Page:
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The miracle of motions court

New system in civil practice court really helps to clear backlog
|Written By Yamri Taddese

After years of motions backlog in Toronto, lawyers say change is finally in the air at the Superior Court as a new initiative encourages judges to manage cases and not just motions.

‘It’s like a miracle,’ Harvin Pitch says about changes happening at the civil practice court.

Judges sitting in the motions court, recently rebranded as the civil practice court, have started doing some problem solving without requiring parties to bring a formal motion.

“It’s like a miracle,” says Teplitsky Colson LLP lawyer Harvin Pitch, who’s practised civil litigation for 40 years. “On an overview level, this now allows the system to work because problems now get worked out in real time before a judge who applies a practical solution without paperwork.”

Last week, Pitch appeared before Superior Court Justice Fred Myers to schedule a summary judgment motion. Pitch says Myers told counsel they could come back to him for guidance if they run into issues during cross-examination, such as someone refusing to answer a question. This is something they previously would have had to resolve with a motion.

The culture of endless motions in Toronto had created a massive backlog that meant up to seven months wait time to bring even the simplest of motions. In 2013, lawyers couldn’t find dates for complex motions earlier than 2016.

At the instruction of Chief Justice Heather Smith, a civil justice review committee has been working to bring the wait time for complex motions to four months. In a recent report, the committee, spearheaded by Justice Geoffrey Morawetz, concluded more case management was needed.

The court sent out a notice to the profession in the fall about the rebranded civil practice court as well as a number of other new rules around booking motions.

In an October report, the civil review project committee said there simply isn’t enough time for presiding judges to do all aspects of case management needed in a matter, adding other judges on the civil list will now do case management work as well.

“The objective remains constant: to provide guidance and assistance for matters subject to case management, ensuring they are provided enhanced direction to be resolved in an organized, timely and cost-effective basis,” the report says. “Obviously, to ensure that the system works, a significant degree of cooperation from the bar will be required.”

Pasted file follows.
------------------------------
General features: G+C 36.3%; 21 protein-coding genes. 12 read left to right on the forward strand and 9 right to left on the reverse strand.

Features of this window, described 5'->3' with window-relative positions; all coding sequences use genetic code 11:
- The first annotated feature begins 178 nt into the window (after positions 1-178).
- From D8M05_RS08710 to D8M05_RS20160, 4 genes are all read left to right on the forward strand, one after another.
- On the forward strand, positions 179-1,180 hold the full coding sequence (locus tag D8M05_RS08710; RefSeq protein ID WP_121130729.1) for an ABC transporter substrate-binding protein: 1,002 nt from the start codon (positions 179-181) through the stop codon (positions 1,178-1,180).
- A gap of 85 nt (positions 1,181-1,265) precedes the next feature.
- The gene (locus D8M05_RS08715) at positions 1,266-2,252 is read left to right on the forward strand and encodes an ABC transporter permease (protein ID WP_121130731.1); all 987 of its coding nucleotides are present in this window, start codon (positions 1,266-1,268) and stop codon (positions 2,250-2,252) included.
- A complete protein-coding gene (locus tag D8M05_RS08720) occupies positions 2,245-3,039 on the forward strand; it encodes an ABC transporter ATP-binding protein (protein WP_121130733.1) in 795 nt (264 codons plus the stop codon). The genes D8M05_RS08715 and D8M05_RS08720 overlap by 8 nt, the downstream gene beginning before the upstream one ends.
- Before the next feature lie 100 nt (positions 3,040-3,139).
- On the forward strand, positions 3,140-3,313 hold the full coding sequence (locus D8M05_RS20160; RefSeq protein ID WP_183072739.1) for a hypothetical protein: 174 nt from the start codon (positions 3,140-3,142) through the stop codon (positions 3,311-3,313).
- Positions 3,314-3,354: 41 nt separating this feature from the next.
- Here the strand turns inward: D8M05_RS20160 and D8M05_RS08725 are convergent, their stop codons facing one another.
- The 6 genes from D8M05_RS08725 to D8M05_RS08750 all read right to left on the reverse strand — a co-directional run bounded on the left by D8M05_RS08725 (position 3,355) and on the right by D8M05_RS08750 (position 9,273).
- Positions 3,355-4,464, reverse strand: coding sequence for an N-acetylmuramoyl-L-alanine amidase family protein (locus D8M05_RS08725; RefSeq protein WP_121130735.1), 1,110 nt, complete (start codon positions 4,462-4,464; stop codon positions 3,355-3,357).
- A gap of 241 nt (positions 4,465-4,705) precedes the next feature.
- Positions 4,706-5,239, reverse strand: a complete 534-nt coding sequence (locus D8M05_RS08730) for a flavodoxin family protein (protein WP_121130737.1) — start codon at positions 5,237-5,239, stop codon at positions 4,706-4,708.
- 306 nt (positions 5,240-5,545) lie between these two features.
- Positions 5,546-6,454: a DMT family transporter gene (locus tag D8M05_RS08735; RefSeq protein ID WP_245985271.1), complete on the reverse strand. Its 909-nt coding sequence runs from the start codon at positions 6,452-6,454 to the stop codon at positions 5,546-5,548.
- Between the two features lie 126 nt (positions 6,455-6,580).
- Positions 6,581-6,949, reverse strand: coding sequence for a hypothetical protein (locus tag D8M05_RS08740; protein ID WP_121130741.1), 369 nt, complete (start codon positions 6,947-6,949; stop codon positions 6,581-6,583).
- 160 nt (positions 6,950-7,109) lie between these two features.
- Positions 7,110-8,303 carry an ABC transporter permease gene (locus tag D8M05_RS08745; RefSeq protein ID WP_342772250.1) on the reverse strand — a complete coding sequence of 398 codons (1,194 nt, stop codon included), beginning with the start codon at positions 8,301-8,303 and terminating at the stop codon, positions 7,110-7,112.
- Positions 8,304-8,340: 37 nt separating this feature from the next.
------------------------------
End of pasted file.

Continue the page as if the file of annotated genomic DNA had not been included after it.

So far, the progress has been visible, according to Pitch.

“They’ve got it set up now that this practice court is primarily a motions court but they recognize that Toronto has a motions mentality,” says Pitch. “Instead of fighting it, instead of saying you can’t bring motions, they bought into the commercial list process of the 9:30s,” he says.

On the commercial list, counsel meet with a judge at 9:30 a.m., half an hour before hearings start, to deal with consent and scheduling matters as well as some case management issues.

“It’s all expedited, real time,” he says, adding the new structure is an improvement from a system that had counsel bringing motions for disputes that arose within another motion, effectively derailing the original proceeding.

But lawyers have to go to judges for guidance on important issues in the case and not “routine” disagreements, Pitch says.

Instead of a sole judge running the motions court, three or four judges now sit on the civil practice court at the same time, and one of the judges deals with self-represented litigants.

“It’s really streamlining the process,” says Toronto lawyer Allan Rouben. “It seems to me what they’re trying to do is replicate in some way the system that currently exists on the commercial list.”

Sotos LLP lawyer David Sterns is involved with the Superior Court’s review committee. He says what’s happening between counsel and judges under the new protocol is something like a “motion-lite.”

“It’s not a heavy-handed approach; it’s not going to be overbearing and telling counsel you must do this by this date,” he says. “It’s giving counsel an outlet to have a motion-lite instead of a full-blown motion to break an impasse or to put the case towards trial or summary judgment.”

How much case management a judge is willing to do without sending the matter for a motion hearing will depend on individual judges, according to Sterns.

The approach will help achieve the goal of the Supreme Court’s summaryjudgment friendly decision in Hyrniak v. Mauldin, says Sterns.

As of November 2014, parties can only book motions in the next 100 days. They may not adjourn a scheduled hearing within two days of the hearing in the absence of “extenuating and exceptional circumstances,” according to the review committee.

The court has also enhanced the computer program it uses for scheduling motions. The system previously required the scheduling registrar to manually search each day to find the next available time slot for a motion; it’s now done automatically.

  • frank galvin
    With so many self-represented litigants asking when will the rules be re-written, one has to ask?
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